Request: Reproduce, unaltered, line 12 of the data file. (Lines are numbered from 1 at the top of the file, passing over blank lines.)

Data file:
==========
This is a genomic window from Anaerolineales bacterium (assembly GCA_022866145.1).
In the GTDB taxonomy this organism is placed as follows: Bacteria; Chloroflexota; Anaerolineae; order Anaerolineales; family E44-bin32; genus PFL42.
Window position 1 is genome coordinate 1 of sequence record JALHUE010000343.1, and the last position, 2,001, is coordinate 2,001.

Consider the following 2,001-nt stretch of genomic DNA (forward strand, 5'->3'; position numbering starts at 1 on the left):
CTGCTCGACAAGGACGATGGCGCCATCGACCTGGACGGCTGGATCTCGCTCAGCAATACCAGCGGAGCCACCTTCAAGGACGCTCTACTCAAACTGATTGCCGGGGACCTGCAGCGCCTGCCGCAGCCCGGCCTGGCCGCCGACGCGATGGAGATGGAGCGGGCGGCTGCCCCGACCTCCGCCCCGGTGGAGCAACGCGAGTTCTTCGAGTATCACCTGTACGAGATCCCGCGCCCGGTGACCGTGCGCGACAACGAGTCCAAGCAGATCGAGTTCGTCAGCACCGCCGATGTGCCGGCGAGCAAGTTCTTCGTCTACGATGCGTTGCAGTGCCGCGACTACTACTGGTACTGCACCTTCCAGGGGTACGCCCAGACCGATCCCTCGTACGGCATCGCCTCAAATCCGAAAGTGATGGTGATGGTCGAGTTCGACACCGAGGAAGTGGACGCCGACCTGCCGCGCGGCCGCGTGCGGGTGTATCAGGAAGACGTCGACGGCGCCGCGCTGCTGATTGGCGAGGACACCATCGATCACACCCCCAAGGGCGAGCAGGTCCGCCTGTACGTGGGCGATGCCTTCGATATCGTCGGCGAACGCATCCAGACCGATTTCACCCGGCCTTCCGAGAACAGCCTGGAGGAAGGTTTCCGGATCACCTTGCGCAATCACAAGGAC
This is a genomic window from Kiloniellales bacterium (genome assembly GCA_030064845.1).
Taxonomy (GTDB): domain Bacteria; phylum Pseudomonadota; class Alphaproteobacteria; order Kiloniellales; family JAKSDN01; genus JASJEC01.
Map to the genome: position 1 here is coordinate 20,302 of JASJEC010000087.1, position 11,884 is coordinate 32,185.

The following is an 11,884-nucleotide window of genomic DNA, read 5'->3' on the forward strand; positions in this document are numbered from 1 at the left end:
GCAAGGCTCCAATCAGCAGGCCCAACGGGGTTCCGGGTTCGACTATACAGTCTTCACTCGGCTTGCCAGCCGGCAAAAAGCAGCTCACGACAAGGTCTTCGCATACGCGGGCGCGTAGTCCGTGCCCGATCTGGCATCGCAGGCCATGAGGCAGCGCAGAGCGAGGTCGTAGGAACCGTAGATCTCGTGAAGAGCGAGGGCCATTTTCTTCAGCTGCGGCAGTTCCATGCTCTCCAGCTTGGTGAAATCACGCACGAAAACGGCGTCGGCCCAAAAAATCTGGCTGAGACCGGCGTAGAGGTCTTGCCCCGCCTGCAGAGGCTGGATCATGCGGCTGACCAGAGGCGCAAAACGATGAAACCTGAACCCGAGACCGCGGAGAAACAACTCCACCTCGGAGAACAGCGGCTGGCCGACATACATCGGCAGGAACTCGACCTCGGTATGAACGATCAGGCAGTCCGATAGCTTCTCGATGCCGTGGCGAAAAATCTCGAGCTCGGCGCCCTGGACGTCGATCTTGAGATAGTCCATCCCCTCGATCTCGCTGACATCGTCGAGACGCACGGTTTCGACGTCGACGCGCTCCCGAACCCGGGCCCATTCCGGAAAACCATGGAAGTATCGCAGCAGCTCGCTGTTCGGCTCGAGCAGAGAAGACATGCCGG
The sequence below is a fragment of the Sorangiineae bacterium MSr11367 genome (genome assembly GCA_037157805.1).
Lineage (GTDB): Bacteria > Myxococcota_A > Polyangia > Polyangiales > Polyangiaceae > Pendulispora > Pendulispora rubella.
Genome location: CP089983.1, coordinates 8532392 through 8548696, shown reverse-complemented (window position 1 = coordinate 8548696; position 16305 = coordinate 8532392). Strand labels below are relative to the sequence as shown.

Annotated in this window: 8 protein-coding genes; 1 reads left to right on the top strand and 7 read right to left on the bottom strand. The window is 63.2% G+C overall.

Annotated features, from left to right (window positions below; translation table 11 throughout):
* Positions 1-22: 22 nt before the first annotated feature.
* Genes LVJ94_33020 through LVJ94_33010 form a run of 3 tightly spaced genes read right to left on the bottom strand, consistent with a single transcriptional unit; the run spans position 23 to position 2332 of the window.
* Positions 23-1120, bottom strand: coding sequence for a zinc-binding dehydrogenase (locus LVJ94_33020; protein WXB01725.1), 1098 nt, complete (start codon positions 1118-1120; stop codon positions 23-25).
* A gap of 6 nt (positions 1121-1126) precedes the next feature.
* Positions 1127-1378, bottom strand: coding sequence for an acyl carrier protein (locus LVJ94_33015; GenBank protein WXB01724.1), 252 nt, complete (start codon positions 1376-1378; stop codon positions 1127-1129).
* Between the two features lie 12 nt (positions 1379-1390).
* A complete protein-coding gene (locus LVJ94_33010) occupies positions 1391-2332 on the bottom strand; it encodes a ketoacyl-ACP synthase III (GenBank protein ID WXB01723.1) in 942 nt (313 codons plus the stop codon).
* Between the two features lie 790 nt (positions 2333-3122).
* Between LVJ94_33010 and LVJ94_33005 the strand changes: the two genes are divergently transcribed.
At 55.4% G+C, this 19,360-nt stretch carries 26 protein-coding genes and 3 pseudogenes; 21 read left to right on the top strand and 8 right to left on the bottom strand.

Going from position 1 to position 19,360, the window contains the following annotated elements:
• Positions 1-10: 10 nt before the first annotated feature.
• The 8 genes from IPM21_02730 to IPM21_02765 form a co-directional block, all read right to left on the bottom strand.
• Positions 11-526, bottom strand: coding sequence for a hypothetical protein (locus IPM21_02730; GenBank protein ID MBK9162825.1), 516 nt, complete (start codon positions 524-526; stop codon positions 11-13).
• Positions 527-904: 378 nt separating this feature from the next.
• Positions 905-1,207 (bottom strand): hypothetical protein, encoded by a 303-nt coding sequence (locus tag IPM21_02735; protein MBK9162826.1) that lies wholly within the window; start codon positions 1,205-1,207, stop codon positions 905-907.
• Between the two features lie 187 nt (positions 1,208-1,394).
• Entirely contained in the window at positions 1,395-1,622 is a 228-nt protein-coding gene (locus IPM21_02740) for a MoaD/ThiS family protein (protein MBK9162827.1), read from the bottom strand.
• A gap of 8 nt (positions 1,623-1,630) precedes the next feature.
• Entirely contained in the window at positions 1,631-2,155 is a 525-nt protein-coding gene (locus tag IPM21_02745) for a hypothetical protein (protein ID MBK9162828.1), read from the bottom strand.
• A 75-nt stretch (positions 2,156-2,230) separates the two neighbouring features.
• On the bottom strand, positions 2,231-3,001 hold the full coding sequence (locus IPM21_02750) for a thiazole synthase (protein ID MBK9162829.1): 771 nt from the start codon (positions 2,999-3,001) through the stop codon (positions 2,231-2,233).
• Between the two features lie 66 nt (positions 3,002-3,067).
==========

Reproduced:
Lineage (GTDB): Bacteria > Myxococcota_A > Polyangia > Polyangiales > Polyangiaceae > Pendulispora > Pendulispora rubella.